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Courts, Law, and Justice

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Courts, Law, and Justice

William J. Chambliss

Pub. date: 2011 | Online Pub. Date: June 24, 2011 | DOI:http://dx.doi.org/10.4135/9781412994125 | Print ISBN: 9781412978576 | Online ISBN: 9781412994125 | Publisher:SAGE Publications, Inc.

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Chapter 16: Restorative Justice

William R. Wood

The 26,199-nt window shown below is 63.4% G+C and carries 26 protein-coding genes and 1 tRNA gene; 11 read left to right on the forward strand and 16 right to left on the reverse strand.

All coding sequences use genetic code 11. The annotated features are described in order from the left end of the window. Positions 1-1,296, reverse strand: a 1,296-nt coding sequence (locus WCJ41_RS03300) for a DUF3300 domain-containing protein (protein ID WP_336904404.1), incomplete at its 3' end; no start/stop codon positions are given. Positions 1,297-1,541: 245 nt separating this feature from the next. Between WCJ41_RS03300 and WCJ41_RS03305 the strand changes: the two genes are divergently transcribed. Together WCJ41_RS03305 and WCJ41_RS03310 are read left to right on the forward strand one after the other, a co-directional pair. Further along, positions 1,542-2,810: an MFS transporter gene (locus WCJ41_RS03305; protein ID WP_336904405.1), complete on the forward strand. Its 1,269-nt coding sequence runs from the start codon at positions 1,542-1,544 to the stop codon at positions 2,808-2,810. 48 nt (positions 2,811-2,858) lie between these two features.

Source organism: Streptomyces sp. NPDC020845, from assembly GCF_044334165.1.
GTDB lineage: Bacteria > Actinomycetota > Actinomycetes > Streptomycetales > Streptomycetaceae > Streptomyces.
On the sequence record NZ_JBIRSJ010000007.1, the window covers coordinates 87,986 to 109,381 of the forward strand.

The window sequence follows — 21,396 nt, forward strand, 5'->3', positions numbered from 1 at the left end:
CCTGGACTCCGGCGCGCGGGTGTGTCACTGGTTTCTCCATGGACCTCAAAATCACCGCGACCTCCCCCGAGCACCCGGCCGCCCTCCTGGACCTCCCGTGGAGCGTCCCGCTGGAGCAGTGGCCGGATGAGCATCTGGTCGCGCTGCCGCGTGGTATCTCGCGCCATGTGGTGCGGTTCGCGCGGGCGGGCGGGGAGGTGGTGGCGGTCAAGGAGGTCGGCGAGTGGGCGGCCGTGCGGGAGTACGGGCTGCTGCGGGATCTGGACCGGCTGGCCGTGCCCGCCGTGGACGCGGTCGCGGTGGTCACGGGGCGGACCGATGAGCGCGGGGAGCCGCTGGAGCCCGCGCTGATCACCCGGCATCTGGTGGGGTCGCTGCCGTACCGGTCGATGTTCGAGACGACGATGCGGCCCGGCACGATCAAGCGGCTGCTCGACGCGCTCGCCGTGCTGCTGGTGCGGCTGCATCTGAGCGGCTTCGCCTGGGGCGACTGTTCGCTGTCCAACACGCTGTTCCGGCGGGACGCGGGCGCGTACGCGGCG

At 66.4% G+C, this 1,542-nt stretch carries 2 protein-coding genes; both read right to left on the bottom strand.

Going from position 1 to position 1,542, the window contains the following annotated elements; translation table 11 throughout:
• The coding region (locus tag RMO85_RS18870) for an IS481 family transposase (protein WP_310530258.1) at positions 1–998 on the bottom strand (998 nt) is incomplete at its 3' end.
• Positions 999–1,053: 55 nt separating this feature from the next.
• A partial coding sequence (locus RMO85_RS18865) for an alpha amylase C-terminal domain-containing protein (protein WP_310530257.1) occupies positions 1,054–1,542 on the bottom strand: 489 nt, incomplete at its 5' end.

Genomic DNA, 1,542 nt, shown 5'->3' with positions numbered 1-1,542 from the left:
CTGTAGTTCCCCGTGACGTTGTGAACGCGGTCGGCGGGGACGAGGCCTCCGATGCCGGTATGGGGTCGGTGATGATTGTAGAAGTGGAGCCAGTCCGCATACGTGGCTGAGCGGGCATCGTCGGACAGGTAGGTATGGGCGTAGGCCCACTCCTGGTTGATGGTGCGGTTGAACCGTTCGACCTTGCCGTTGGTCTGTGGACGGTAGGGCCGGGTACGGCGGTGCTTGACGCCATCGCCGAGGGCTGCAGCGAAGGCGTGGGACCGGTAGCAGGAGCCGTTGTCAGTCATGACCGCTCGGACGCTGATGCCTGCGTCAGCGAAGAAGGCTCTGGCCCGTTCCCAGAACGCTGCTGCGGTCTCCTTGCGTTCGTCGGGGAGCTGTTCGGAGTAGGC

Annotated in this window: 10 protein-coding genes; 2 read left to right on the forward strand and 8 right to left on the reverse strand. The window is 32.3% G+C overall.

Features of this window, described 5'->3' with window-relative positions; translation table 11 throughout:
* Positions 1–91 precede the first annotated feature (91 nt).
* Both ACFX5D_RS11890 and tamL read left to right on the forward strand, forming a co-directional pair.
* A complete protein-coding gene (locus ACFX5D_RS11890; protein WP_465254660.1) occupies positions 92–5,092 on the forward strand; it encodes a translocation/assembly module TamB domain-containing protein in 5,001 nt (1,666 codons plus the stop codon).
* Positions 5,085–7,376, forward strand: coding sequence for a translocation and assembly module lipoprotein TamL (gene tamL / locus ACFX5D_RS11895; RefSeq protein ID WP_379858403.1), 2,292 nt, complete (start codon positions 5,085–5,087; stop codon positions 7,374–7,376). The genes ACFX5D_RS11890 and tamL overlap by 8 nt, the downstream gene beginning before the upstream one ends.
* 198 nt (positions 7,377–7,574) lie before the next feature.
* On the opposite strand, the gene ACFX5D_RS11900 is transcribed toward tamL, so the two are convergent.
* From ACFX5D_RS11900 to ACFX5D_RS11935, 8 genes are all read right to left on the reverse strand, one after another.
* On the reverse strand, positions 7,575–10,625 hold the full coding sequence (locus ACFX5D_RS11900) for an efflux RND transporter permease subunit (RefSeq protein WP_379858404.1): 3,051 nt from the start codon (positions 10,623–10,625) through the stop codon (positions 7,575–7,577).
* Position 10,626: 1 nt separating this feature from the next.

Restorative justice Restorative justice is both a philosophy and loosely aligned set of interventions that focus less on crime as the breaking of laws than as the harming or breaking of human relationships. Emerging in the 1970s and 1980s as an alternative to more traditional youth and adult justice practices, restorative justice interventions such as victim-offender mediation, sentencing circles, and family group conferencing are largely organized around the principles of victim participation and redress, offender accountability and reintegration, and community participation in local justice practices. Such practices are thought to meet the needs of these three groups more directly and comprehensively than more traditional rehabilitative or punitive approaches, and these three groups are seen as the primary social actors through which both crime redress and crime reduction can be best achieved. Primarily, restorative justice seeks to include victims in their own cases, ideally in settings that afford them the possibility ...

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